It usually takes up to 30 days for new skin cells to grow and replace old skin cells. Your over-reactive immune system causes the timeline of new skin cell development to change to three to four days. The speed of new cells replacing old cells creates scales and frequent skin shedding on top of skin plaques.

Psoriasis runs in families. There may be a genetic component to psoriasis because biological parents may pass the condition down to their children.

What causes psoriasis outbreaks?

An outbreak of psoriasis, or a flare up, causes symptoms of psoriasis as a result of contact with a trigger, which could be an irritant or an allergen. Psoriasis outbreaks differ from person to person. Common triggers for psoriasis flare ups include:

  • Emotional stress.
  • An infection (streptococcal infection).
  • A skin injury like cuts, scrapes or surgery.
  • Certain medications, such as lithium and beta-blockers.
  • Changes in body temperature due to the weather.

Is psoriasis contagious?

No, psoriasis isn’t contagious. You can’t get psoriasis by coming into contact with another person’s psoriasis skin rash.

Diagnosis and Tests

How is psoriasis diagnosed?

A healthcare provider or a dermatologist will diagnose psoriasis after a physical exam to look at your skin and review your symptoms. They’ll ask you questions that could include:

  • Do you have a history of skin conditions in your biological family?
  • When did you first notice symptoms?
  • Have you tried any at-home remedies to treat your skin?
  • Is this the first time you’ve had an outbreak on your skin?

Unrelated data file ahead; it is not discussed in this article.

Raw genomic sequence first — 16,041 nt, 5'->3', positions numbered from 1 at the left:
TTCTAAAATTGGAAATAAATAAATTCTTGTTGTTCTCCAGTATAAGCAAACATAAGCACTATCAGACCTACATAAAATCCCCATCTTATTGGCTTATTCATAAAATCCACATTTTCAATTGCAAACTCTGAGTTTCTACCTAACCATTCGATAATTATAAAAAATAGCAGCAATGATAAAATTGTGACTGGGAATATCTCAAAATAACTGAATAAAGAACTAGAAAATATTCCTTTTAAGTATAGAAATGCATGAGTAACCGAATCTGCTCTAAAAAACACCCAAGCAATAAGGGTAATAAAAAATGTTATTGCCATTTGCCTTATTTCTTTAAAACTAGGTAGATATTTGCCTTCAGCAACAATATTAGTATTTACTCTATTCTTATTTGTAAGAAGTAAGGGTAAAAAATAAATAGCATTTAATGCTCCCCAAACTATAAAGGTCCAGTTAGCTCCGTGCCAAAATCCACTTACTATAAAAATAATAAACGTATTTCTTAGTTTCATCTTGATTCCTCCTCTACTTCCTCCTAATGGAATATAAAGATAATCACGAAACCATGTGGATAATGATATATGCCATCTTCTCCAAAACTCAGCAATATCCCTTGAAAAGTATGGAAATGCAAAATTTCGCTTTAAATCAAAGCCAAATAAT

• What types of soaps or shampoos do you use?

The appearance of a skin plaque leads to a psoriasis diagnosis, but symptoms can relate to other similar skin conditions, so your provider might offer a skin biopsy test to confirm your diagnosis. During this test, your provider will remove a small sample of skin tissue from your skin plaque and examine it under a microscope.

Management and Treatment

How is psoriasis treated?

Several treatment options can relieve psoriasis symptoms. Common psoriasis treatments include:

  • Steroid creams.
  • Moisturizers for dry skin.
  • Medication to slow skin cell production (anthralin).
  • Medicated lotions or shampoos.
  • Vitamin D3 ointment.
  • Vitamin A or retinoid creams.

Creams or ointments may be enough to improve the rash in small areas of your skin. If your rash affects larger areas, or if you also have joint pain, you’ll need other treatments. Joint pain may be a sign that you have arthritis.

Your provider will decide on a treatment plan based on:

  • The severity of the rash.
  • Where the rash is on your body.
  • Your age.
  • Your overall health.

What if common psoriasis treatments don’t work?

If your symptoms of psoriasis don’t improve after treatment, or if you have large areas of involvement (10% of your skin or more), your healthcare provider may recommend the following treatments:

  • Light therapy: LED lights at specific wavelengths can decrease skin inflammation and help slow your skin cell production.
  • PUVA: This treatment combines a medication called psoralen with exposure to a special form of ultraviolet light.
  • Retinoids: These vitamin A-related drugs can help your psoriasis symptoms but may cause side effects, including birth defects.
  • Immune therapies: Newer immune therapy medications (biologics and small molecule inhibitors) work by blocking your body’s immune system so it can’t cause an autoimmune reaction.
  • Methotrexate: Providers recommend this medication for severe cases of psoriasis. It may cause liver disease. If you take it, your provider will monitor your progress with blood tests. You may need periodic liver biopsies to check your liver health.
  • Cyclosporine: This medicine can help severe psoriasis but it may cause high blood pressure and kidney damage.

Before starting treatment, talk to your healthcare provider about the side effects and mention any medications or supplements you currently take to avoid drug interaction.

Are there any complications of psoriasis?

For some people diagnosed with psoriasis, the skin condition causes more than itchiness, scaling skin and skin discoloration. It can lead to swollen joints and arthritis. If you have psoriasis, you may be at higher risk of: